Oxamyl – toxicity, side effects, diseases and environmental impacts

Saturday, November 18, 2017 by

Oxamyl, which belongs to a family of pesticides known as carbamate, is an insecticide, acaricide, and nematide which controls a wide variety of insects, mites, ticks, and roundworms. The chemical may be used by systemic distribution and on contact, and may be applied directly on the target plant or the soil surface. It can be used in the form of liquid or granules, however, the granular form is banned in the U.S. The pesticide works by inhibiting the normal functioning of cholinesterase, which is an important nervous system enzyme. Oxamyl is used on field crops, vegetables, fruits, and ornamental plants, such as apples, bananas, carrots, celery, citrus, cotton, cucumbers, eggplants, garlic, ginger, cantaloupe and honeydew melon, onion (dry bulb), peanuts, pears, peppers, peppermint, pineapples, plantains, potatoes, pumpkins, soybeans, spearmint, squash, sweet potatoes, tobacco, tomatoes, watermelons, and yams. Oxamyl is also used on non-bearing apple, cherry, citrus, peach, pear, and tobacco. It can be physically described as an off-white crystalline powder or a white crystalline solid with a slight sulfurous odor. It has poor stability because it is a carbamate. Oxamyl has the molecular formula of C7H13N3O3S.

List of known side effects

Oxamyl has several known side effects on humans. The chemical can be absorbed in the body through inhalation, ingestion, skin contact, and eye contact. It can cause skin irritation when it comes in contact with the skin. Similarly, it can irritate the eyes upon contact. Oxamyl exposure can cause nausea, vomiting, diarrhea, and abdominal pain. In addition, it can cause rapid, severe poisoning with headache, dizziness, blurred vision, tightness in the chest, sweating, nausea and vomiting, diarrhea, muscle twitching, convulsions, coma, and death. Likewise, it cause numbness, weakness in the hands and feet. Repeated exposure may cause personality changes of depression, anxiety, or irritability. Oxamyl was found to be toxic to fish, birds, and bees.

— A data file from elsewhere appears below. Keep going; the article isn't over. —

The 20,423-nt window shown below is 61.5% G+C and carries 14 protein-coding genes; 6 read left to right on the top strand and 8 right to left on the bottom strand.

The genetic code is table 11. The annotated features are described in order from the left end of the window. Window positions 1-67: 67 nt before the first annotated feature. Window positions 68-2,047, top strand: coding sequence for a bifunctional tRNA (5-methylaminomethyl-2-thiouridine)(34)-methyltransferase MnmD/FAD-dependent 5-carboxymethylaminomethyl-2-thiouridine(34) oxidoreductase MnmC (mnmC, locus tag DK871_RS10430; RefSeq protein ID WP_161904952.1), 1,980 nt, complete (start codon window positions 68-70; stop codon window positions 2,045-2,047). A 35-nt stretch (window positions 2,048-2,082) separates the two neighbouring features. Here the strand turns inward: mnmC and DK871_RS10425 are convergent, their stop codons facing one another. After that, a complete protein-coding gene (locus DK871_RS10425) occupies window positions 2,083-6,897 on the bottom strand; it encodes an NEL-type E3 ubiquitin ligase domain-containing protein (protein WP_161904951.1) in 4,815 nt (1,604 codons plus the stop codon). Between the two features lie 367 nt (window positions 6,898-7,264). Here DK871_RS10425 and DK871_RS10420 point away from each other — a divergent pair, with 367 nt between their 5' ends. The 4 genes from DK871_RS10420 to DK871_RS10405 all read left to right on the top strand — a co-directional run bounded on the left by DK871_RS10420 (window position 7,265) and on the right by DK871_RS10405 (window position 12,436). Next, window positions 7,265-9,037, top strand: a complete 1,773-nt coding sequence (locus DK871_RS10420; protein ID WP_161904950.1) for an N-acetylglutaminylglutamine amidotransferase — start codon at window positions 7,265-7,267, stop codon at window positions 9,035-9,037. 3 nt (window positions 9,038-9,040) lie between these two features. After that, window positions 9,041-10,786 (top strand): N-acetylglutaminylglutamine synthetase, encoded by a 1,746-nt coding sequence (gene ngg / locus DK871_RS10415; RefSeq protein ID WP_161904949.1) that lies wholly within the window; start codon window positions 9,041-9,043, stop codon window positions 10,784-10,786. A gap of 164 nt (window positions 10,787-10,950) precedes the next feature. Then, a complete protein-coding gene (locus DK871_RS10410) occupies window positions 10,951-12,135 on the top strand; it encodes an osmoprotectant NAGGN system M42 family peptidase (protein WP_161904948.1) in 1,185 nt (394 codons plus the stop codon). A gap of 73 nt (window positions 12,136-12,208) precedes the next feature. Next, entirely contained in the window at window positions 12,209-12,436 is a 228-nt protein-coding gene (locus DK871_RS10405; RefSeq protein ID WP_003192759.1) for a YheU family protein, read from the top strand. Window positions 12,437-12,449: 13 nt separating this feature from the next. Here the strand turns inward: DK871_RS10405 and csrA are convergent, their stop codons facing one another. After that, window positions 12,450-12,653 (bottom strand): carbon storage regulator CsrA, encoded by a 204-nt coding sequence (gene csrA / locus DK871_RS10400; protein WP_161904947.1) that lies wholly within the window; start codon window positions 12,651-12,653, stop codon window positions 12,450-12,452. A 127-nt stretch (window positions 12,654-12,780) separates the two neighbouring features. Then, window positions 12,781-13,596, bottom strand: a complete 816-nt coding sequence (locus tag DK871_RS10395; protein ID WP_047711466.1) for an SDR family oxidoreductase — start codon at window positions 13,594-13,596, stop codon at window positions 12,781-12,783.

Body systems affected by oxamyl

Oxamyl can adversely affect the integumentary, ocular, digestive, respiratory, nervous, and muscular systems.

Items that can contain oxamyl

Oxamyl can be found in pesticide products that are used to control pests such as aphids, spider mites, ticks, roundworms, and nematodes in field crops, vegetables, fruits, and ornamentals. Most products that contain the pesticide was classified by the U.S. Environmental Protection Agency (EPA) as Restricted Use Pesticides because of oxamyl’s acute harmful effects to humans and its toxicity to animals. Some of the trade names of oxamyl include Blade, DPX 1410, Oxamil, Oxamimidic Acid, Pratt, Thioxamil, and Vydate.

How to avoid oxamyl

There are several methods to avoid or reduce exposure to oxamyl when handling the chemical. One of these ways is to wear appropriate clothing, such as protective gloves, suits, footwear, and headgear. Wearing these can help avoid skin contact with oxamyl. Another way is to wear appropriate eye protection, which is resistant to impacts with side shield or goggles. In addition, wear a face shield together with goggles to be more protected. Furthermore, use an approved respiratory protection. Wearing this protective equipment can help avoid breathing in the chemical.

Where to learn more

Summary

Oxamyl is a carbamate insecticide, acaricide, and nematide that controls insects, mites, ticks, and roundworms on various field crops, fruits, vegetables, and ornamental plants.

Oxamyl may cause eye and skin irritation.

Oxamyl may cause nausea, vomiting, diarrhea, and abdominal pain.

Oxamyl poisoning may cause headache, dizziness, blurred vision, tightness in the chest, sweating, nausea and vomiting, diarrhea, muscle twitching, convulsions, coma, and death.

Oxamyl is toxic to fish, birds, and bees.

Oxamyl may adversely affect the integumentary, ocular, digestive, respiratory, nervous, and muscular systems.

Sources include:

ExToxNet.ORST.edu

EPA.gov

NJ.gov

PMEP.CCE.Cornell.edu

Sitem.Herts.AC.uk



Comments

comments powered by Disqus